Shrinking spaces in the city threaten sporting talents

  • Abhinav Rajput, Hindustan Times, NEW DELHI
  • Updated: Apr 05, 2016 14:30 IST

From Delhi’s urban villages have emerged exceptional sporting talents, even in the international arena, despite shrinking open spaces. Gautam Dagar, Deepak Dagar and represented India in the Delhi Commonwealth Games and Asian Games in 2010 in the relatively alien sport of Rugby.

Their village Maidan Garhi in south Delhi had no playgrounds when they were growing up. “The parks in the village are not maintained properly. Children are forced to practise the game at the nearby Vasant Kunj Sports Complex…Children like me picked up the game due to the nearby Thyagraj Stadium. But not everybody could afford this,” said Indian rugby team captain Gautam Dagar. The DDA developed a playground in the village sometime back. Bereft of maintenance, it is covered with dust and pebbles.

Lado Sarai in south Delhi was once a boxing hub. “Most of the urban villages have Jat or Gujjar population who are well built and have a flair for sports,” said Karanjeet Sejwal, a resident. But unplanned concretisation killed open spaces, he said. Similarly, Munirka village produced over 20 international-level swimmers, including 1988 Seoul Olympian Khazan Singh Tokas. More than 50 swimmers at the national level are from this village.

The lake next to Baba Gangnath Temple in Munirka Vihar once stood 25 feet deep and it was at this site that Tokas mastered swimming. “We swam for fun at Tokas lake, not to win competitions,” said Tokas.

Ever since the pond dried up in 1990, the village hasn’t produced an international-level swimmer. Experts said a DDA building in Munirka Vihar colony stopped the flow of water into lake. To compensate, the DDA built a swimming pool 40-metre in length, instead of a 50-metre Olympic sized one.

Villages Asola and Nizampur, known for wrestlers and kabaddi players, managed to retain play areas so far as they are on the outskirts. Though they haven’t seen urbanisation to the extent that Delhi villages have, hope for future is bleak.

“We are losing out on open spaces. Every day, I see a construction happening on some vacant plots. I doubt we will be able to retain our play spaces,” said Vishal Tanwar from Asola.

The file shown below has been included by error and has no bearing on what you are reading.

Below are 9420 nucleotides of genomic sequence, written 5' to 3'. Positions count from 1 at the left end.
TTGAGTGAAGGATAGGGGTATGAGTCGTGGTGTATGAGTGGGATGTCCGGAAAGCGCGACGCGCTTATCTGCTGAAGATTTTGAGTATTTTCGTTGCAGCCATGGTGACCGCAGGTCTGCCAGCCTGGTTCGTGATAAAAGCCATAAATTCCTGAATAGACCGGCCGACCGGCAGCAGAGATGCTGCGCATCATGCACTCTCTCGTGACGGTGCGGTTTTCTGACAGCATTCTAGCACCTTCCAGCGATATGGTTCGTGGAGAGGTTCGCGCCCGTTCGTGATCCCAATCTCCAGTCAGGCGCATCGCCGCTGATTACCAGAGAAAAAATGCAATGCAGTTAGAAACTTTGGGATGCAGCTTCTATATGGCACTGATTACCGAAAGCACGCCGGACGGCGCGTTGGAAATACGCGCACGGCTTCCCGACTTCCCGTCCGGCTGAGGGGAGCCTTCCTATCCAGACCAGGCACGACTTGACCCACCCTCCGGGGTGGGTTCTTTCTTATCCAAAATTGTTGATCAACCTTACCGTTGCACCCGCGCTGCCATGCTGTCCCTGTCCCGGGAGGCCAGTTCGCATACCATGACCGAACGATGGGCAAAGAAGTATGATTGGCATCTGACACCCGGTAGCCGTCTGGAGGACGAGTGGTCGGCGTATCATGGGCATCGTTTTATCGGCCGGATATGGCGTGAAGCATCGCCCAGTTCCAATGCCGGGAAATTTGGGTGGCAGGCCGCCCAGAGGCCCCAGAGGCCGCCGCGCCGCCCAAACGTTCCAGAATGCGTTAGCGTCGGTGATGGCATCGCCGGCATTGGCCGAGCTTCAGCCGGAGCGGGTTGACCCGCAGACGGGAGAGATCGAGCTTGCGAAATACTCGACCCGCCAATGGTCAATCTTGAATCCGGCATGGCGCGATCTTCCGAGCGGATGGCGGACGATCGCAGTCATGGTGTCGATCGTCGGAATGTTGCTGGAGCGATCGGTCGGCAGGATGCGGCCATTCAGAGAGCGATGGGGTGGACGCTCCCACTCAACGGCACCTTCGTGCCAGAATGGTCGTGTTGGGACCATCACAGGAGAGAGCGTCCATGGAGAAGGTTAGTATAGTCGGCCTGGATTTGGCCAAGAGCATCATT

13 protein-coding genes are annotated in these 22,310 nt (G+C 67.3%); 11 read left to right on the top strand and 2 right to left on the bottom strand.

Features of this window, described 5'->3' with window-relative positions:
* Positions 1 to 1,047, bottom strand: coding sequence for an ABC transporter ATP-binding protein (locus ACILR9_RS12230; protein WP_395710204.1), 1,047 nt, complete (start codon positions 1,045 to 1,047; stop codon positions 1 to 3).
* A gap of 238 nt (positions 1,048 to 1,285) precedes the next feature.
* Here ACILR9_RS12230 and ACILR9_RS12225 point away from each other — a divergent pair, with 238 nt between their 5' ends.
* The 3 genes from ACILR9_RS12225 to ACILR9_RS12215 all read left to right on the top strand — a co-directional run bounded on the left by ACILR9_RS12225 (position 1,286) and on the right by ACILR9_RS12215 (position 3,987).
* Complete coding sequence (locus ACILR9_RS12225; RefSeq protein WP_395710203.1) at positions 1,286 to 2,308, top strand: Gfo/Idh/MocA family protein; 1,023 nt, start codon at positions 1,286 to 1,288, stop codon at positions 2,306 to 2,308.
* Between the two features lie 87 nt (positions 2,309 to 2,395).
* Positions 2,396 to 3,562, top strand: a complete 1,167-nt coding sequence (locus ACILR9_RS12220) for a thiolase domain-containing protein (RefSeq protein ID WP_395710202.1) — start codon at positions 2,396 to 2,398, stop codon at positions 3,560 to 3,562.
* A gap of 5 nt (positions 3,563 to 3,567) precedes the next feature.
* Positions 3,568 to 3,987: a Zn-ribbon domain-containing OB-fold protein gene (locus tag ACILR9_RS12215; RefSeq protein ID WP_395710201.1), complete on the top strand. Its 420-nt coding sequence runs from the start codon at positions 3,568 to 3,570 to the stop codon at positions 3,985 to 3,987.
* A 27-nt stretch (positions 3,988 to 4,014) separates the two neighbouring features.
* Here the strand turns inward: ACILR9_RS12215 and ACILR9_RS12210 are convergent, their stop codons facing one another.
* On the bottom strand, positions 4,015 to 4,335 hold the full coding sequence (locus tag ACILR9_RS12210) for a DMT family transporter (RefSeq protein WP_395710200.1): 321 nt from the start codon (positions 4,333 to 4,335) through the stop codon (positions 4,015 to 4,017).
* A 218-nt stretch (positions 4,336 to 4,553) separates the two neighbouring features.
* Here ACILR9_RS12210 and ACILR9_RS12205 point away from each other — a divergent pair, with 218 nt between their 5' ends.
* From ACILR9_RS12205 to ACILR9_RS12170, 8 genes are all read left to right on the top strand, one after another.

Case 1 ‘Living in Delhi with the memories was getting difficult’

In December 2014, five-year-old Reena died when a swing bout fell and hit her head in a corporation park in New Moti Nagar.

Residents earlier complained about the park’s condition but no action was taken. Reena’s family didn’t file a police complaint. Three MCD officials were suspended.

Status report: The girl’s family moved to their native in Uttar Pradesh.

“Reena was our fifth child. Before her we had already lost four other children. We do not blame any authority for what happened. It was an accident and could have happened to anyone. Living in Delhi, with so many memories, was becoming difficult for me and my wife. So we came here,” said Reena’s father Rajbir Kumar.

After the incident, all the swings in the park were removed and none installed since. The park lies abandoned and residents are trying to revive it.

Case 2 ‘We didn’t expect a major safety hazard in a public park’

12-year-old Lavansh fell into an uncovered rainwater harvesting tank near Indraprastha Park in December and died. A student of a Laxmi Nagar government school, he had been there on a picnic.

Status report: The open tank is covered and barricaded for visitors’ safety. PWD officials said it was covered right after the incident and that a committee was set up to inquire into it.

The school authorities also formed their own committee to ascertain negligence on the part of school staff. The school, however, did not share the inquiry findings citing ‘confidentiality’.

“The family alleged negligence on the part of our teachers and the school administration, but when a handful teachers are managing so many children how can we keep check? In a public park we did not expect such a major safety hazard,” said a staff member of the school.

--case studies: Soumya Pillai

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